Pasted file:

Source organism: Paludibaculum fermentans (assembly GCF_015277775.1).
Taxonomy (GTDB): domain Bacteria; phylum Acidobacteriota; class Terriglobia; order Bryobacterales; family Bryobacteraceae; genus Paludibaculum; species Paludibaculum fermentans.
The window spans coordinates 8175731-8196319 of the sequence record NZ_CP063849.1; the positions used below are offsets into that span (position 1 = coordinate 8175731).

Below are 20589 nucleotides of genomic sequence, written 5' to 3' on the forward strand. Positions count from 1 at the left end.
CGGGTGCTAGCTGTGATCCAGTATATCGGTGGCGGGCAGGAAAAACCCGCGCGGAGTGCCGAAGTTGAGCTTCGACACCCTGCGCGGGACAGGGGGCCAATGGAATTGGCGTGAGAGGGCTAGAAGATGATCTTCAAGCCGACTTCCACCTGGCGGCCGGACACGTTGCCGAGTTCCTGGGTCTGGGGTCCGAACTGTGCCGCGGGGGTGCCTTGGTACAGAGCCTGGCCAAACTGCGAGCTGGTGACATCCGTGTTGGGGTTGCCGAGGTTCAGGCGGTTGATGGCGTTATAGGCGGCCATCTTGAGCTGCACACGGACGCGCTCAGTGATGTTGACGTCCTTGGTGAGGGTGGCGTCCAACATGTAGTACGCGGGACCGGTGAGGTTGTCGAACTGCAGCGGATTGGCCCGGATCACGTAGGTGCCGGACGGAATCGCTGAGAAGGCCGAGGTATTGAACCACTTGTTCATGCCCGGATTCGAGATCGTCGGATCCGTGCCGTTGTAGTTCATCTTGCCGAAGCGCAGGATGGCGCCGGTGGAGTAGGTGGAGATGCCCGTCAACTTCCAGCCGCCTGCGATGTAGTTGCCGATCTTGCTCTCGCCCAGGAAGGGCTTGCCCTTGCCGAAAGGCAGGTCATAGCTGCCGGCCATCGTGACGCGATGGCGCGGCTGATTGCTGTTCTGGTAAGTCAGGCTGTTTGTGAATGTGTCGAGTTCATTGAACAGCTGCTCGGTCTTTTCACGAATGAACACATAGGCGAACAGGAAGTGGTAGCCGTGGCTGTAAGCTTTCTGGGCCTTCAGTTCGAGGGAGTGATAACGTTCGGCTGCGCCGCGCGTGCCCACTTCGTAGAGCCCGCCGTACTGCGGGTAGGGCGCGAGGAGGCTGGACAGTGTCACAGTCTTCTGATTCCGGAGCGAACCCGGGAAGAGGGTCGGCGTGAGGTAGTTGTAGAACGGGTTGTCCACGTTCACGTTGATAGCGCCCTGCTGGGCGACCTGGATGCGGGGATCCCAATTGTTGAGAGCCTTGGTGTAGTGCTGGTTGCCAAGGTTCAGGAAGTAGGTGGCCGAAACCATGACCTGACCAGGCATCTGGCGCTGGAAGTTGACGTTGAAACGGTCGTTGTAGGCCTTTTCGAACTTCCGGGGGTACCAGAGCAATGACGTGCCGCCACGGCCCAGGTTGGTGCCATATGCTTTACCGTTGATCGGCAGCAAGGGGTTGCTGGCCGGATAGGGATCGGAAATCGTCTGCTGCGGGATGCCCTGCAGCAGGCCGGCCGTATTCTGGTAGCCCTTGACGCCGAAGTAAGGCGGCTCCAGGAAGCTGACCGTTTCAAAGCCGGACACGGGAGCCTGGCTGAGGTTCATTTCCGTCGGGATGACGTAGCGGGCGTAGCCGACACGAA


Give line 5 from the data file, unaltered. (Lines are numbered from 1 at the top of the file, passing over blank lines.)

CGGGTGCTAGCTGTGATCCAGTATATCGGTGGCGGGCAGGAAAAACCCGCGCGGAGTGCCGAAGTTGAGCTTCGACACCCTGCGCGGGACAGGGGGCCAATGGAATTGGCGTGAGAGGGCTAGAAGATGATCTTCAAGCCGACTTCCACCTGGCGGCCGGACACGTTGCCGAGTTCCTGGGTCTGGGGTCCGAACTGTGCCGCGGGGGTGCCTTGGTACAGAGCCTGGCCAAACTGCGAGCTGGTGACATCCGTGTTGGGGTTGCCGAGGTTCAGGCGGTTGATGGCGTTATAGGCGGCCATCTTGAGCTGCACACGGACGCGCTCAGTGATGTTGACGTCCTTGGTGAGGGTGGCGTCCAACATGTAGTACGCGGGACCGGTGAGGTTGTCGAACTGCAGCGGATTGGCCCGGATCACGTAGGTGCCGGACGGAATCGCTGAGAAGGCCGAGGTATTGAACCACTTGTTCATGCCCGGATTCGAGATCGTCGGATCCGTGCCGTTGTAGTTCATCTTGCCGAAGCGCAGGATGGCGCCGGTGGAGTAGGTGGAGATGCCCGTCAACTTCCAGCCGCCTGCGATGTAGTTGCCGATCTTGCTCTCGCCCAGGAAGGGCTTGCCCTTGCCGAAAGGCAGGTCATAGCTGCCGGCCATCGTGACGCGATGGCGCGGCTGATTGCTGTTCTGGTAAGTCAGGCTGTTTGTGAATGTGTCGAGTTCATTGAACAGCTGCTCGGTCTTTTCACGAATGAACACATAGGCGAACAGGAAGTGGTAGCCGTGGCTGTAAGCTTTCTGGGCCTTCAGTTCGAGGGAGTGATAACGTTCGGCTGCGCCGCGCGTGCCCACTTCGTAGAGCCCGCCGTACTGCGGGTAGGGCGCGAGGAGGCTGGACAGTGTCACAGTCTTCTGATTCCGGAGCGAACCCGGGAAGAGGGTCGGCGTGAGGTAGTTGTAGAACGGGTTGTCCACGTTCACGTTGATAGCGCCCTGCTGGGCGACCTGGATGCGGGGATCCCAATTGTTGAGAGCCTTGGTGTAGTGCTGGTTGCCAAGGTTCAGGAAGTAGGTGGCCGAAACCATGACCTGACCAGGCATCTGGCGCTGGAAGTTGACGTTGAAACGGTCGTTGTAGGCCTTTTCGAACTTCCGGGGGTACCAGAGCAATGACGTGCCGCCACGGCCCAGGTTGGTGCCATATGCTTTACCGTTGATCGGCAGCAAGGGGTTGCTGGCCGGATAGGGATCGGAAATCGTCTGCTGCGGGATGCCCTGCAGCAGGCCGGCCGTATTCTGGTAGCCCTTGACGCCGAAGTAAGGCGGCTCCAGGAAGCTGACCGTTTCAAAGCCGGACACGGGAGCCTGGCTGAGGTTCATTTCCGTCGGGATGACGTAGCGGGCGTAGCCGACACGAA